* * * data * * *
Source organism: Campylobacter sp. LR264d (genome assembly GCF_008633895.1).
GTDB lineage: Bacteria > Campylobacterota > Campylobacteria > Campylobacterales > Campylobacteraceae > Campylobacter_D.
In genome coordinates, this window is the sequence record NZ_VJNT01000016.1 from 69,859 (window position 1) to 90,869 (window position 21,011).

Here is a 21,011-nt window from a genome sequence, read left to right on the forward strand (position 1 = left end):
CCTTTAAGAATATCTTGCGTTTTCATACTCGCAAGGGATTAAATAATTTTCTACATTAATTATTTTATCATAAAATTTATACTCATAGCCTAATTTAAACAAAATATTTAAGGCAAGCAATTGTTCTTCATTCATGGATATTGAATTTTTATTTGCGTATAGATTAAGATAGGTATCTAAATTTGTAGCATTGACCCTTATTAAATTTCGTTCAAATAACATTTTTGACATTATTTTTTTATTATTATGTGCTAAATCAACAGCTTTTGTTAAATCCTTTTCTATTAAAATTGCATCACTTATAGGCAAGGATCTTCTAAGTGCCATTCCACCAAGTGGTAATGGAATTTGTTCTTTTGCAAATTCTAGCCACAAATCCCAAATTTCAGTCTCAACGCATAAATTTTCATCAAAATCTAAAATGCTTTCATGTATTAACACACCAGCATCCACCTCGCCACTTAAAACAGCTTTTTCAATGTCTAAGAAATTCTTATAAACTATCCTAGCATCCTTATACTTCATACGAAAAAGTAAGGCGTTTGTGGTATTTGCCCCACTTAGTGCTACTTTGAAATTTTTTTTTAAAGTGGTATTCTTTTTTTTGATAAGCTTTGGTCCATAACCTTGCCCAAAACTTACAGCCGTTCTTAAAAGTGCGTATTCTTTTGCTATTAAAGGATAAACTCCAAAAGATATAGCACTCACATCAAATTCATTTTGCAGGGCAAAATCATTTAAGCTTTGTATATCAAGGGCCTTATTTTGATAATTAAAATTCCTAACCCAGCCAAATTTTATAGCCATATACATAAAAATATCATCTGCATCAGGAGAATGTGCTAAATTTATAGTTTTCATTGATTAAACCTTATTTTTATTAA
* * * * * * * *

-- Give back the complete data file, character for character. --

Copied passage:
Source organism: Campylobacter sp. LR264d (genome assembly GCF_008633895.1).
GTDB lineage: Bacteria > Campylobacterota > Campylobacteria > Campylobacterales > Campylobacteraceae > Campylobacter_D.
In genome coordinates, this window is the sequence record NZ_VJNT01000016.1 from 69,859 (window position 1) to 90,869 (window position 21,011).

Here is a 21,011-nt window from a genome sequence, read left to right on the forward strand (position 1 = left end):
CCTTTAAGAATATCTTGCGTTTTCATACTCGCAAGGGATTAAATAATTTTCTACATTAATTATTTTATCATAAAATTTATACTCATAGCCTAATTTAAACAAAATATTTAAGGCAAGCAATTGTTCTTCATTCATGGATATTGAATTTTTATTTGCGTATAGATTAAGATAGGTATCTAAATTTGTAGCATTGACCCTTATTAAATTTCGTTCAAATAACATTTTTGACATTATTTTTTTATTATTATGTGCTAAATCAACAGCTTTTGTTAAATCCTTTTCTATTAAAATTGCATCACTTATAGGCAAGGATCTTCTAAGTGCCATTCCACCAAGTGGTAATGGAATTTGTTCTTTTGCAAATTCTAGCCACAAATCCCAAATTTCAGTCTCAACGCATAAATTTTCATCAAAATCTAAAATGCTTTCATGTATTAACACACCAGCATCCACCTCGCCACTTAAAACAGCTTTTTCAATGTCTAAGAAATTCTTATAAACTATCCTAGCATCCTTATACTTCATACGAAAAAGTAAGGCGTTTGTGGTATTTGCCCCACTTAGTGCTACTTTGAAATTTTTTTTTAAAGTGGTATTCTTTTTTTTGATAAGCTTTGGTCCATAACCTTGCCCAAAACTTACAGCCGTTCTTAAAAGTGCGTATTCTTTTGCTATTAAAGGATAAACTCCAAAAGATATAGCACTCACATCAAATTCATTTTGCAGGGCAAAATCATTTAAGCTTTGTATATCAAGGGCCTTATTTTGATAATTAAAATTCCTAACCCAGCCAAATTTTATAGCCATATACATAAAAATATCATCTGCATCAGGAGAATGTGCTAAATTTATAGTTTTCATTGATTAAACCTTATTTTTATTAA